France has experienced a wave of attacks by militants in the past few years. Bombings and shootings in November 2015 at the Bataclan theatre and sites around Paris killed 130 people, and in July 2016 a militant drove a truck through a crowd celebrating Bastille Day in Nice, killing 86.
Suspect arrived three years ago
The interior minister said the assailant arrived in France three years ago as an unaccompanied minor, apparently from Pakistan, but his identity was still being verified.
“Manifestly it’s an act of Islamist terrorism,” Interior Minister Darmanin said in an interview with public broadcaster France-2.
“Obviously, there is little doubt. It’s a new bloody attack against our country, against journalists, against this society.”
France’s counterterrorism prosecutor said earlier that authorities suspect a terrorist motive because of the place and timing of the stabbings: in front of the building where Charlie Hebdo was based until the attack on its cartoonists, and at a time when suspects in the 2015 attack are on trial across town.
French Prime Minister Jean Castex said the lives of the two wounded workers lives were not in danger. He offered the government’s solidarity with their families and colleagues.
The prime minister noted the “symbolic site” of the attack, “at the very moment where the trial into the atrocious acts against Charlie Hebdo is under way.” He promised the government’s “unfailing attachment to freedom of the press, and its determination to fight terrorism.”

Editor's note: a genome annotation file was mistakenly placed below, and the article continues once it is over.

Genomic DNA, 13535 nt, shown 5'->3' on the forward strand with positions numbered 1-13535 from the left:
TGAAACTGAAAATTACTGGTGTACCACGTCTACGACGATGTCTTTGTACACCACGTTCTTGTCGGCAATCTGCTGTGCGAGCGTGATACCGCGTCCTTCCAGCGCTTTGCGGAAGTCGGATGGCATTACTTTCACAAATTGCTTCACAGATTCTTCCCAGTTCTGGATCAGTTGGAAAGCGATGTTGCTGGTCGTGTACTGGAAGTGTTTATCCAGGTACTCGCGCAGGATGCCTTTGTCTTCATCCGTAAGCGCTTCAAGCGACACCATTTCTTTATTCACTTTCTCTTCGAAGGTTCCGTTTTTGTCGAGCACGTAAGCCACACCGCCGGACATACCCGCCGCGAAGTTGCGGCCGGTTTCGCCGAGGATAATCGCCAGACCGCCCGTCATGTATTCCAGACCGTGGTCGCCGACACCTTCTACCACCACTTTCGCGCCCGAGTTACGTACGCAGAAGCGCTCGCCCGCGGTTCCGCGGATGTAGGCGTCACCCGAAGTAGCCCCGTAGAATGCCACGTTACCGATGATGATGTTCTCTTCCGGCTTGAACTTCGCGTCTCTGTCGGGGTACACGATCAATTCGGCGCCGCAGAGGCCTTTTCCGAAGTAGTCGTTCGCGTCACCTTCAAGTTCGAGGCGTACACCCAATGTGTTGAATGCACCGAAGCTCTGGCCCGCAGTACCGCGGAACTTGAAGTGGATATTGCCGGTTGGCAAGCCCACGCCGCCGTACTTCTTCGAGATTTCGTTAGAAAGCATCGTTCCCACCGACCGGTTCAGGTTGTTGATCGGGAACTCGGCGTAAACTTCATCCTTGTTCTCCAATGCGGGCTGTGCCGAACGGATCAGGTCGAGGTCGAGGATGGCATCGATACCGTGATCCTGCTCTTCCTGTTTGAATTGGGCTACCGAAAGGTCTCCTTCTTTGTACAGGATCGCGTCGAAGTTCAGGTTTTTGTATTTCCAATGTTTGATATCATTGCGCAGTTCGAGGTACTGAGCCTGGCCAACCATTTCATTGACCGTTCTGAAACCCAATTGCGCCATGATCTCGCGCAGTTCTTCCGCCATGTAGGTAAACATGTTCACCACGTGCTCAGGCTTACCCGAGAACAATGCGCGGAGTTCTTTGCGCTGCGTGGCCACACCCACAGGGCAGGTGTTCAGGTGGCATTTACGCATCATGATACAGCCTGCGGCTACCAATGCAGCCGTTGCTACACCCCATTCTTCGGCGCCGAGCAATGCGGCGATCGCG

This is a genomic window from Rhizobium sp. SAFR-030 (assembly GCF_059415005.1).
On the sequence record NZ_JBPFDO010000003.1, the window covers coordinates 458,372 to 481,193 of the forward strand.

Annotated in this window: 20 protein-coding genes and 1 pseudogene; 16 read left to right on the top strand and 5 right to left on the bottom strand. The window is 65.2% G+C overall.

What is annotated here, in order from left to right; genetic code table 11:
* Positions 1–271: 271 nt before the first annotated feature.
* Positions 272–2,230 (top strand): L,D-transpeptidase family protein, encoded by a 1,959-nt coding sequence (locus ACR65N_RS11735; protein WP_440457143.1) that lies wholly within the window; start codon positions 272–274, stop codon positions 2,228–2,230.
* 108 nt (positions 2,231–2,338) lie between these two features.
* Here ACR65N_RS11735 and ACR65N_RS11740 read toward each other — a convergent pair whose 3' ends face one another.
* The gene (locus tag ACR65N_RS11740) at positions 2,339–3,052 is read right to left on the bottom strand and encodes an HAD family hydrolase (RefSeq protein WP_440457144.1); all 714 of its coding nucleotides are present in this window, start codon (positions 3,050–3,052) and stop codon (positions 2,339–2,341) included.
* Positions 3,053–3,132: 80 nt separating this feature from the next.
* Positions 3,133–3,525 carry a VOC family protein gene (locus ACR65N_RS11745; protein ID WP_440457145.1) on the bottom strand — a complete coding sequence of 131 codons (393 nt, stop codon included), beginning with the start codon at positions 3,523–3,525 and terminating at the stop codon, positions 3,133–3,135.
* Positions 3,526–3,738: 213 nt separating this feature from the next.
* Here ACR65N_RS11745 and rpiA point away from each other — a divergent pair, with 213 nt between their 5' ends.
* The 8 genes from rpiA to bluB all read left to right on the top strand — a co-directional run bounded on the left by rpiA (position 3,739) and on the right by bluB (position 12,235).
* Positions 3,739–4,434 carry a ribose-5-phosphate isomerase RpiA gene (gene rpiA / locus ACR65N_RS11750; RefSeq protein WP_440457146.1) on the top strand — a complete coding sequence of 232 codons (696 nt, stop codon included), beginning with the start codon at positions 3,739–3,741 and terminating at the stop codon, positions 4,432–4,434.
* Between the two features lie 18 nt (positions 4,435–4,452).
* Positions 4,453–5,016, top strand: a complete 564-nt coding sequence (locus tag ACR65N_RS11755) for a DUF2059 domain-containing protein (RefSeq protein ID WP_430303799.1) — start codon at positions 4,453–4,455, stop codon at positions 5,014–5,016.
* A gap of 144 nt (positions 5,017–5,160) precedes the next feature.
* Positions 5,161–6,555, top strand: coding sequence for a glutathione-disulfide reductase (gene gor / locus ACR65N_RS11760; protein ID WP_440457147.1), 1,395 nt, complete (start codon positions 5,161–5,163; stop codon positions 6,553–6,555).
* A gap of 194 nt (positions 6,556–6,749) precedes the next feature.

People in the neighbourhood were stunned, saying on French TV that they were reliving the nightmare of the newsroom massacre.
In a tweet, Charlie Hebdo strongly condemned the stabbings.
“This tragic episode shows us once again that fanaticism, intolerance, the origins of which will be revealed by the investigation, are still present in French society...There is no question of ceding anything,” the newspaper said.
The two people confirmed injured worked for documentary film company Premieres Lignes, according to founder Paul Moreira. He told France’s BFM television that the attacker fled into the subway, and the company’s staff members were evacuated.
Moreira said a man in the street “attacked two people who were in front of the building, didn’t enter the building, and who attacked them with an axe and who left.” He said the company had not received any threats.
His colleague, Luc Hermann, describing witnesses’ version of the attack, said the assailant first struck the woman on her face, then the man, before returning to attack the woman again.
“The whole team...took refuge on the roof of the building like our team did five years ago during the attack of Charlie Hebdo,” he said on France-2.
He said it was “incomprehensible” that authorities had not taken special security precautions particularly at this time.
A wrenching, two-month trial in the Charlie Hebdo attacks is currently unfolding at the main Paris courthouse. Murmurs broke out at the trial of 14 people, including 3 fugitives, accused of helping the attackers in the January 2015 killings, as the news filtered through.
The widows of the two brothers who forced their way into the newspaper’s offices and opened fire at a morning editorial meeting testified on Friday.
Caty Richard, a lawyer for the Charlie Hebdo journalists, heard about the knife attack in the midst of the trial.
“My first thought was this will never end,” she said. “I am devastated, angry.”